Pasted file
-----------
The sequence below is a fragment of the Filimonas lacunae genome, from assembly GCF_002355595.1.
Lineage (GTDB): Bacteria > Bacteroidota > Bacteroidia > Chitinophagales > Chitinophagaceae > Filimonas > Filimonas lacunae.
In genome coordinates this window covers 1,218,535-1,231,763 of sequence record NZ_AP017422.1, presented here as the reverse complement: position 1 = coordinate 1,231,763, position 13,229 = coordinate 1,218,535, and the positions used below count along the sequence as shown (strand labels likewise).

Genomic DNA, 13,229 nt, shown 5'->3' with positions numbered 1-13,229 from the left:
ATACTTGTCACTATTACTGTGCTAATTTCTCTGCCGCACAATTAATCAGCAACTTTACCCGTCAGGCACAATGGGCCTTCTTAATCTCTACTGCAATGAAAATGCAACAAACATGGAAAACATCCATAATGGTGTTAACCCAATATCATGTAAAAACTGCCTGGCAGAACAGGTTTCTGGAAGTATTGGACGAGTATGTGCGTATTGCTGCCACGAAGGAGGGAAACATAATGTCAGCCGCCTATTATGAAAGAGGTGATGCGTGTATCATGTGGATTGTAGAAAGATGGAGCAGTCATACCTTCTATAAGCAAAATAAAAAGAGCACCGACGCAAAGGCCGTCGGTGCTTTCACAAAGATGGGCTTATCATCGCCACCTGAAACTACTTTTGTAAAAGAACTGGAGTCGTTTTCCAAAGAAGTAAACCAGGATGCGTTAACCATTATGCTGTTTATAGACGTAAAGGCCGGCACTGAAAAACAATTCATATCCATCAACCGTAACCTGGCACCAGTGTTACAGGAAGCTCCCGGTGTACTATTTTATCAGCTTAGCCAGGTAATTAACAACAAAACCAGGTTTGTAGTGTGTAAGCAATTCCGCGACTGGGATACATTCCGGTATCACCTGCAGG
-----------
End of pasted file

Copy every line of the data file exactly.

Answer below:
The sequence below is a fragment of the Filimonas lacunae genome, from assembly GCF_002355595.1.
Lineage (GTDB): Bacteria > Bacteroidota > Bacteroidia > Chitinophagales > Chitinophagaceae > Filimonas > Filimonas lacunae.
In genome coordinates this window covers 1,218,535-1,231,763 of sequence record NZ_AP017422.1, presented here as the reverse complement: position 1 = coordinate 1,231,763, position 13,229 = coordinate 1,218,535, and the positions used below count along the sequence as shown (strand labels likewise).

Genomic DNA, 13,229 nt, shown 5'->3' with positions numbered 1-13,229 from the left:
ATACTTGTCACTATTACTGTGCTAATTTCTCTGCCGCACAATTAATCAGCAACTTTACCCGTCAGGCACAATGGGCCTTCTTAATCTCTACTGCAATGAAAATGCAACAAACATGGAAAACATCCATAATGGTGTTAACCCAATATCATGTAAAAACTGCCTGGCAGAACAGGTTTCTGGAAGTATTGGACGAGTATGTGCGTATTGCTGCCACGAAGGAGGGAAACATAATGTCAGCCGCCTATTATGAAAGAGGTGATGCGTGTATCATGTGGATTGTAGAAAGATGGAGCAGTCATACCTTCTATAAGCAAAATAAAAAGAGCACCGACGCAAAGGCCGTCGGTGCTTTCACAAAGATGGGCTTATCATCGCCACCTGAAACTACTTTTGTAAAAGAACTGGAGTCGTTTTCCAAAGAAGTAAACCAGGATGCGTTAACCATTATGCTGTTTATAGACGTAAAGGCCGGCACTGAAAAACAATTCATATCCATCAACCGTAACCTGGCACCAGTGTTACAGGAAGCTCCCGGTGTACTATTTTATCAGCTTAGCCAGGTAATTAACAACAAAACCAGGTTTGTAGTGTGTAAGCAATTCCGCGACTGGGATACATTCCGGTATCACCTGCAGG